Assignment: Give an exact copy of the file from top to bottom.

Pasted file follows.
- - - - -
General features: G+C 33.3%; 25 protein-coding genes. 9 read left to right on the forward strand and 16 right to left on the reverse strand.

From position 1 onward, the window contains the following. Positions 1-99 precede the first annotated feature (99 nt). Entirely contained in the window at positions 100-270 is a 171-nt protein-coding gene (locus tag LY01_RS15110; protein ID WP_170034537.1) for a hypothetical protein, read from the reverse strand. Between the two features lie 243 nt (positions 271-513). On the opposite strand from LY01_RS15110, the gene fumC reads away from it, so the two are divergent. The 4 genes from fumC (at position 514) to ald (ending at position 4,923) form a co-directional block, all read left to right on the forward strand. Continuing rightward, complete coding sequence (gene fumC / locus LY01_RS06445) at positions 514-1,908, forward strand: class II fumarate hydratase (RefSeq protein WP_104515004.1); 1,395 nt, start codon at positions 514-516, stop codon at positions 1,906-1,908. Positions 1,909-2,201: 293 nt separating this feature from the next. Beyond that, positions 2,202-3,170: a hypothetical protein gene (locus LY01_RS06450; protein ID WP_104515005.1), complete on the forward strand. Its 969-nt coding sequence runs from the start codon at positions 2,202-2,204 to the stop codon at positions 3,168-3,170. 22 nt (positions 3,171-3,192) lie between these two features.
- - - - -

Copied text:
General features: G+C 33.3%; 25 protein-coding genes. 9 read left to right on the forward strand and 16 right to left on the reverse strand.

From position 1 onward, the window contains the following. Positions 1-99 precede the first annotated feature (99 nt). Entirely contained in the window at positions 100-270 is a 171-nt protein-coding gene (locus tag LY01_RS15110; protein ID WP_170034537.1) for a hypothetical protein, read from the reverse strand. Between the two features lie 243 nt (positions 271-513). On the opposite strand from LY01_RS15110, the gene fumC reads away from it, so the two are divergent. The 4 genes from fumC (at position 514) to ald (ending at position 4,923) form a co-directional block, all read left to right on the forward strand. Continuing rightward, complete coding sequence (gene fumC / locus LY01_RS06445) at positions 514-1,908, forward strand: class II fumarate hydratase (RefSeq protein WP_104515004.1); 1,395 nt, start codon at positions 514-516, stop codon at positions 1,906-1,908. Positions 1,909-2,201: 293 nt separating this feature from the next. Beyond that, positions 2,202-3,170: a hypothetical protein gene (locus LY01_RS06450; protein ID WP_104515005.1), complete on the forward strand. Its 969-nt coding sequence runs from the start codon at positions 2,202-2,204 to the stop codon at positions 3,168-3,170. 22 nt (positions 3,171-3,192) lie between these two features.